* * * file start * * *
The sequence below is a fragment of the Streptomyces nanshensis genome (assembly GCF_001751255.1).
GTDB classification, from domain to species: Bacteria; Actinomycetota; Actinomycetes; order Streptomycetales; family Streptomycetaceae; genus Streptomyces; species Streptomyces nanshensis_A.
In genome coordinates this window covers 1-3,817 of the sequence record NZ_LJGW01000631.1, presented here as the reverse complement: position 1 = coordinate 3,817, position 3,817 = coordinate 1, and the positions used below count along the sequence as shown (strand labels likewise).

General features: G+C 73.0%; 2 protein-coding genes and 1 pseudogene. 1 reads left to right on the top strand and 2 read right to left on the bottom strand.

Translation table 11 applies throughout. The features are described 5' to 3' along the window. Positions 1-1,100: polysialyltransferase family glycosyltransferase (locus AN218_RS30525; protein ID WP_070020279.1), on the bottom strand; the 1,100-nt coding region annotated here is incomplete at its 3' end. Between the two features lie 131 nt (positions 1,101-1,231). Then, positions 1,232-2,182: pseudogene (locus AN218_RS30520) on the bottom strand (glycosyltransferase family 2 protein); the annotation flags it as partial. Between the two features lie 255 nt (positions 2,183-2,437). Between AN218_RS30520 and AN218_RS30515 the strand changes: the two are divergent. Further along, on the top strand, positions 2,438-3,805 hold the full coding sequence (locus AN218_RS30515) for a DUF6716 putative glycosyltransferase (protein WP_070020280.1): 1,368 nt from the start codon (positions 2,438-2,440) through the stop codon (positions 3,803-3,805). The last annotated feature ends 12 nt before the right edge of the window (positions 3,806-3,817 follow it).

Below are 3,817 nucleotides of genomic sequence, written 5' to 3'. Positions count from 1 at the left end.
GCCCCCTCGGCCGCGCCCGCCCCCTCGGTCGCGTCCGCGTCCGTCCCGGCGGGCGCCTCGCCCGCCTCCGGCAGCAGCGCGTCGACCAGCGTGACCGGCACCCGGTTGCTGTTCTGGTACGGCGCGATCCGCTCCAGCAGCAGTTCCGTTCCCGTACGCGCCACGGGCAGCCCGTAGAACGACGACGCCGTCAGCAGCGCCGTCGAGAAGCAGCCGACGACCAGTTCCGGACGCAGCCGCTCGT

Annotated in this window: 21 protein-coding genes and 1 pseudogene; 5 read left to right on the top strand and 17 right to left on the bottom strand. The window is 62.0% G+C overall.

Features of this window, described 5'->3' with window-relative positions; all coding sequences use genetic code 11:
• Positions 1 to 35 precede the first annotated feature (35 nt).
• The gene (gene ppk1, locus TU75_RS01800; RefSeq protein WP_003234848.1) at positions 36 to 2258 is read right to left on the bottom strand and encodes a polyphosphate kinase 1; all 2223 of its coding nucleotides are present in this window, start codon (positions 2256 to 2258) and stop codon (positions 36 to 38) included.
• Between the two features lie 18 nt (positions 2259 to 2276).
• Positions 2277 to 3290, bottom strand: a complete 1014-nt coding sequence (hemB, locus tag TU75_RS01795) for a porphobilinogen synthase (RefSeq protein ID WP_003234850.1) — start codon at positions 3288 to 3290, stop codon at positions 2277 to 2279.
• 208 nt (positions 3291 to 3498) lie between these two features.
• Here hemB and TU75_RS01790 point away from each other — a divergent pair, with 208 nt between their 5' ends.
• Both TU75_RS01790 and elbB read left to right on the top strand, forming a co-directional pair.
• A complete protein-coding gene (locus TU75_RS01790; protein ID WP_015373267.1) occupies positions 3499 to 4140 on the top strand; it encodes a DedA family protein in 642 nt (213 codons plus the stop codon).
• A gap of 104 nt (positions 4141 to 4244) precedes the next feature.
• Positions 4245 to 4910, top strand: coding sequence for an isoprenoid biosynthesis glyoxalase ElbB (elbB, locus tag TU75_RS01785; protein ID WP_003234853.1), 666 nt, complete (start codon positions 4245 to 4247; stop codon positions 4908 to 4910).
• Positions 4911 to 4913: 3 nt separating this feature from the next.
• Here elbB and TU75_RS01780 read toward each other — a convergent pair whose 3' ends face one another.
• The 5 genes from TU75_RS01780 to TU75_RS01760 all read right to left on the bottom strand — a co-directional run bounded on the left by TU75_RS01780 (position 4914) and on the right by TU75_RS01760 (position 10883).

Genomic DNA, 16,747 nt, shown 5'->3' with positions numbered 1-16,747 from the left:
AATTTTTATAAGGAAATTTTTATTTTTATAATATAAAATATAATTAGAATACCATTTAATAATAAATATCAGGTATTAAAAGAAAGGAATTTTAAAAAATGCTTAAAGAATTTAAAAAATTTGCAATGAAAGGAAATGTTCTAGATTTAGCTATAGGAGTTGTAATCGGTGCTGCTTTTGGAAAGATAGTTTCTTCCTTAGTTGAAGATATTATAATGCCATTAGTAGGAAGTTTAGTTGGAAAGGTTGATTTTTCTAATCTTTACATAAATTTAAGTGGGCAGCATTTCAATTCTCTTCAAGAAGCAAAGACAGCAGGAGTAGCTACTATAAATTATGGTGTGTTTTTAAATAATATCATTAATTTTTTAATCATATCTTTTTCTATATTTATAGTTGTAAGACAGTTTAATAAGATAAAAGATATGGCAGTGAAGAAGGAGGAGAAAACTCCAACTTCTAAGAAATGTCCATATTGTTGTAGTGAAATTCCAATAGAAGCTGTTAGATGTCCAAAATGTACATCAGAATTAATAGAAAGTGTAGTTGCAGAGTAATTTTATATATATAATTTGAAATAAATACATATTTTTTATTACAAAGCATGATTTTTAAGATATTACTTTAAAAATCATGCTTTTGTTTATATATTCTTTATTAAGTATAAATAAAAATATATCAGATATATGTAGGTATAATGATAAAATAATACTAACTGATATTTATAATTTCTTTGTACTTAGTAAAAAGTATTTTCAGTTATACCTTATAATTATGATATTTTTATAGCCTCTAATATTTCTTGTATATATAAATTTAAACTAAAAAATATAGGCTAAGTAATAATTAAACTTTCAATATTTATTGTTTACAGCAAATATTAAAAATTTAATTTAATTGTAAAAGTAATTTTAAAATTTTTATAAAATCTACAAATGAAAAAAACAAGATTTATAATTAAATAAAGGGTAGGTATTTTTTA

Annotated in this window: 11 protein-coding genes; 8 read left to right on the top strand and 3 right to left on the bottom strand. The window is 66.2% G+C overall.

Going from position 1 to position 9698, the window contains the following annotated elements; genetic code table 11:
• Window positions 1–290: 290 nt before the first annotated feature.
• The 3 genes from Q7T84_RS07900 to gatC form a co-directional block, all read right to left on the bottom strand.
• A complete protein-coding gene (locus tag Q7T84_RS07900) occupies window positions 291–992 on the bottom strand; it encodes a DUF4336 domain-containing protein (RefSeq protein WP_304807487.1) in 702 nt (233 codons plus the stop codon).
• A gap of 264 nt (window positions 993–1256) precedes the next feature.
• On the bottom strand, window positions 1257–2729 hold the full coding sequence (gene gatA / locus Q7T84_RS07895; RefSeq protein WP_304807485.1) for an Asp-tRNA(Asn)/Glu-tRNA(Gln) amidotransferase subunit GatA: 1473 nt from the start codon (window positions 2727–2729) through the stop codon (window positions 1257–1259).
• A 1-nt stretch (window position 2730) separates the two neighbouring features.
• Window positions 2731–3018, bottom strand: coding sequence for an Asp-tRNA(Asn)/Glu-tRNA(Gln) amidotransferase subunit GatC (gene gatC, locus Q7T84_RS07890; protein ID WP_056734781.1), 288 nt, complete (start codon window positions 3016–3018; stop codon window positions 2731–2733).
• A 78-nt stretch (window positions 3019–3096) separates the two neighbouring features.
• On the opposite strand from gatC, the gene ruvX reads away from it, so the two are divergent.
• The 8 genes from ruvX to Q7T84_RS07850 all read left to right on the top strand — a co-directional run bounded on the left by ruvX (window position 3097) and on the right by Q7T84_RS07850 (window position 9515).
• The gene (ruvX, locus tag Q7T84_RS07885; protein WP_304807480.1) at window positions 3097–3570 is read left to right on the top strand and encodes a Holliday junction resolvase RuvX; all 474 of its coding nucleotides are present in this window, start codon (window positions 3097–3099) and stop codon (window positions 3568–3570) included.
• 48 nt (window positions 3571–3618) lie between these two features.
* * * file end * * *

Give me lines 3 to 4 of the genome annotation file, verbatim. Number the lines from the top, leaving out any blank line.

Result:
In genome coordinates this window covers 1-3,817 of the sequence record NZ_LJGW01000631.1, presented here as the reverse complement: position 1 = coordinate 3,817, position 3,817 = coordinate 1, and the positions used below count along the sequence as shown (strand labels likewise).

General features: G+C 73.0%; 2 protein-coding genes and 1 pseudogene. 1 reads left to right on the top strand and 2 read right to left on the bottom strand.